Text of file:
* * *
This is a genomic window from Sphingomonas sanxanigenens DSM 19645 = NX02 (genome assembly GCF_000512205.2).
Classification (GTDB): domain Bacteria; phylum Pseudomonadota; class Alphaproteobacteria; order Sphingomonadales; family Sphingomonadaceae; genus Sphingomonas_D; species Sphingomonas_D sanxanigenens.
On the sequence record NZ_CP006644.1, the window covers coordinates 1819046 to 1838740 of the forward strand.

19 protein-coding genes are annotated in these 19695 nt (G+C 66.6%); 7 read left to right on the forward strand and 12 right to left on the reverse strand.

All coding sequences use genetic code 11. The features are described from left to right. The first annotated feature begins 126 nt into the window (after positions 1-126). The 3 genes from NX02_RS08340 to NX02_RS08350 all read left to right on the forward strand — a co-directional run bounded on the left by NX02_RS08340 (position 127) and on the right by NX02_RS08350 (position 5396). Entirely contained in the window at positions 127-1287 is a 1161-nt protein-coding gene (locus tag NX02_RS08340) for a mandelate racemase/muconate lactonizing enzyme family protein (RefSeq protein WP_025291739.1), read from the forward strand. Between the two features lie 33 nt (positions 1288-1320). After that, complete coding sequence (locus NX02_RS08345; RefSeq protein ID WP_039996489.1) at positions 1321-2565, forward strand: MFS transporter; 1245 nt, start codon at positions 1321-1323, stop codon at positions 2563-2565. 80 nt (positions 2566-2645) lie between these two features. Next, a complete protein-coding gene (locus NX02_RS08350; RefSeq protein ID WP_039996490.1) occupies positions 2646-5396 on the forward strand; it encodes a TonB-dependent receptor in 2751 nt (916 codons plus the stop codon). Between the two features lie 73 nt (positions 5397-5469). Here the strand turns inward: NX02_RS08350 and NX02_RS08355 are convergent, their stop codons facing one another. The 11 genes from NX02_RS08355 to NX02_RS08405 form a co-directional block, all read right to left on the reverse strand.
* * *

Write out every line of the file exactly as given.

This is a genomic window from Sphingomonas sanxanigenens DSM 19645 = NX02 (genome assembly GCF_000512205.2).
Classification (GTDB): domain Bacteria; phylum Pseudomonadota; class Alphaproteobacteria; order Sphingomonadales; family Sphingomonadaceae; genus Sphingomonas_D; species Sphingomonas_D sanxanigenens.
On the sequence record NZ_CP006644.1, the window covers coordinates 1819046 to 1838740 of the forward strand.

19 protein-coding genes are annotated in these 19695 nt (G+C 66.6%); 7 read left to right on the forward strand and 12 right to left on the reverse strand.

All coding sequences use genetic code 11. The features are described from left to right. The first annotated feature begins 126 nt into the window (after positions 1-126). The 3 genes from NX02_RS08340 to NX02_RS08350 all read left to right on the forward strand — a co-directional run bounded on the left by NX02_RS08340 (position 127) and on the right by NX02_RS08350 (position 5396). Entirely contained in the window at positions 127-1287 is a 1161-nt protein-coding gene (locus tag NX02_RS08340) for a mandelate racemase/muconate lactonizing enzyme family protein (RefSeq protein WP_025291739.1), read from the forward strand. Between the two features lie 33 nt (positions 1288-1320). After that, complete coding sequence (locus NX02_RS08345; RefSeq protein ID WP_039996489.1) at positions 1321-2565, forward strand: MFS transporter; 1245 nt, start codon at positions 1321-1323, stop codon at positions 2563-2565. 80 nt (positions 2566-2645) lie between these two features. Next, a complete protein-coding gene (locus NX02_RS08350; RefSeq protein ID WP_039996490.1) occupies positions 2646-5396 on the forward strand; it encodes a TonB-dependent receptor in 2751 nt (916 codons plus the stop codon). Between the two features lie 73 nt (positions 5397-5469). Here the strand turns inward: NX02_RS08350 and NX02_RS08355 are convergent, their stop codons facing one another. The 11 genes from NX02_RS08355 to NX02_RS08405 form a co-directional block, all read right to left on the reverse strand.